“Passing through”: Stories from thirty years of adjunct teaching in art history and social justice

Sharon Irish | April 2012

I will be 60 years old in November of 2012. I identify as white, female, heterosexual and middle-class, and I try to be cognizant of these social locations. I grew up in a mobile, middle-class family, the youngest of three daughters. My father was a sociology professor; my mother, who was the family anchor in many ways, worked very hard for not much pay at the jobs she was able to get each time we moved for my father’s job–in child care or in clerical work.

In 1985, after seven years of coursework and somewhat ambivalently-conducted research, I earned my Ph.D. in art history from Northwestern University. My ambivalence stemmed from my difficulty balancing a passion for art history with an awareness of the urgency and necessity for social justice. I have to admit it took me about twenty years of part-time, adjunct teaching to come to terms with my love of art history and how teaching in that area might support social justice work. A national conference of the Women’s Caucus for Art that I attended in 1990 was my first “aha” experience in understanding that feminism and visual culture offered myriad and powerful ways to intervene in US socio-political structures.

I offer two stories out of my teaching experience, since I think some specific examples might be the most useful to others.

First story: As an adjunct, I taught a wide range of classes in three different departments at three different institutions in Chicago and Champaign: in art history, architectural history and art education. That meant a lot of preparation for courses that I only taught once. These classes were usually at large state universities, and therefore they had enrollments from 100 to 250 students. Most of the time I worked with between two and seven graduate students who would help with grading and discussion sections. Because adjuncting like this is exhausting—either I was cramming for class(es) or figuring out what I might be able to teach the next semester—I was slow to realize just how crazy this system is, and how I was part of a trend toward contingent faculty. When I started adjunct teaching in 1983, I made $3000 a course, which was twice what was paid at the local community college. In the 1990s, I made $4000 a course. One year, in 1995, I taught full time (4 courses) and made $30,000, the one time when I was paid more than the graduate students. Pay also depended on which unit I taught in: better-funded units in the same institution paid more, so twice more recently I made between $10,000 (2003) and $12,000 (2011) per course. On the one hand, I chose to adjunct in order to stay close to my family and to at least keep a “foot” in the academic door. I could do this because my husband had a “real” job that supported us and our two children. On the other hand, I also was unsuccessful in obtaining a tenure-track job despite the many that I applied for. Because I never wanted to be an adjunct and I was kind of in denial as the years went by, I didn’t engage in organizing a union or other support structure for those of us in these positions. I am guessing that this attitude of “passing through” a particular status makes organizing contingent faculty particularly difficult.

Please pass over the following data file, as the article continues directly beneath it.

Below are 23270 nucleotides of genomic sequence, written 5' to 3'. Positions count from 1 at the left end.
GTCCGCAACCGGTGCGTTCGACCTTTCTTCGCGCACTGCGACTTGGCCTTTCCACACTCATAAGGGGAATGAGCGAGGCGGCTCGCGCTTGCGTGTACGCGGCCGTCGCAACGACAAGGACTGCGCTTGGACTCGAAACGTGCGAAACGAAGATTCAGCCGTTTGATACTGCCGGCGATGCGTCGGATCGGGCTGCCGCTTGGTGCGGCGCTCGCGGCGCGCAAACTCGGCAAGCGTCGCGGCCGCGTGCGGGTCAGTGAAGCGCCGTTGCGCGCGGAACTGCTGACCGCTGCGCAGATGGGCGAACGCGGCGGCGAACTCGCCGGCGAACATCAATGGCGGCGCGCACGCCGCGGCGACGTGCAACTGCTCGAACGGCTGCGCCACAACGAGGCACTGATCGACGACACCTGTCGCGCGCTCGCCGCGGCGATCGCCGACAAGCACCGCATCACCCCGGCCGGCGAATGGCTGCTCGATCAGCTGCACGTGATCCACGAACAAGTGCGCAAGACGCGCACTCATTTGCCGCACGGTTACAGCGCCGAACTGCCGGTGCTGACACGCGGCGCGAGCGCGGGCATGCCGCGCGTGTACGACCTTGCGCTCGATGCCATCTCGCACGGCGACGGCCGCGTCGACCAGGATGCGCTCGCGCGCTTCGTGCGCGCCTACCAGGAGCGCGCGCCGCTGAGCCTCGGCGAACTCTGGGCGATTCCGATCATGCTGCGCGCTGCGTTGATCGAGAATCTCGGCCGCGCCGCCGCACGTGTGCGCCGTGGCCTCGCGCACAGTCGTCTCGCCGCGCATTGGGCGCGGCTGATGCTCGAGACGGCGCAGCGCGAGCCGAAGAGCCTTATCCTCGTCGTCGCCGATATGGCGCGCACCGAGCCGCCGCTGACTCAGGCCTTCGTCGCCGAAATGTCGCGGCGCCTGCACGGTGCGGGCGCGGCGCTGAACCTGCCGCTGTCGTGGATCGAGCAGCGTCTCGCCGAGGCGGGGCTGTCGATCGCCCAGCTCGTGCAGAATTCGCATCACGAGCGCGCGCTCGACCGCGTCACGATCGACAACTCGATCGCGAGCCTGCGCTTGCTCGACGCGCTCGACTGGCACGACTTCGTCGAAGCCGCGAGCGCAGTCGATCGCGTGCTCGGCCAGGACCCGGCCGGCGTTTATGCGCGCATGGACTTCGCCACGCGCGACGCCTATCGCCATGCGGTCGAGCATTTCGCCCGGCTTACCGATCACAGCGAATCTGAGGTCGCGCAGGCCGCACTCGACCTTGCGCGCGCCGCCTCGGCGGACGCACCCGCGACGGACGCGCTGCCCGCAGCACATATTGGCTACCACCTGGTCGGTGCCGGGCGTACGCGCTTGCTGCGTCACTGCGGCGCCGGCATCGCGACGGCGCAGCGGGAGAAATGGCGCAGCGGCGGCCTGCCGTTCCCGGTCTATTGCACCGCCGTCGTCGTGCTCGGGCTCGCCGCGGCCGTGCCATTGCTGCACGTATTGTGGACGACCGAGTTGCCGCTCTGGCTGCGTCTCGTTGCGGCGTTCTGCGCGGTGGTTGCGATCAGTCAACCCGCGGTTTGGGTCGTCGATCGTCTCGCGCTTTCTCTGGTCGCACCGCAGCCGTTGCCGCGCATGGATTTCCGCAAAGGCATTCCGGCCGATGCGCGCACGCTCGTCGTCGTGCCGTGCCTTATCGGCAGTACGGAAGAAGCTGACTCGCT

Second story: An advantage of “passing through” is that this status invites experimentation. With large classes, I often searched for ways to animate an idea, involve students, and connect with them even though discussion was difficult. I would tape quotations from artists or critics to soft balls and throw them out into the class, asking those who caught the ball to read the quote out loud. I would invite three or so students up to the front of the room to walk the length of a painting or room under discussion, to give a sense of scale of an object. Fundamental to these activities was trying to get students to move in their bodies, to be aware of their breathing and their posture. What we learn is embodied; often we learn better through being aware of our bodies. My most successful teaching experiences (I think) have been walking through a space with students, whether on an architecture tour of a city or standing inside a building listening to sounds, or talking together about what we observe in outdoor sculpture. I have found Charles Garoian’s Performing Pedagogy: Toward an Art of Politics (SUNY Press, 1999) useful and inspiring.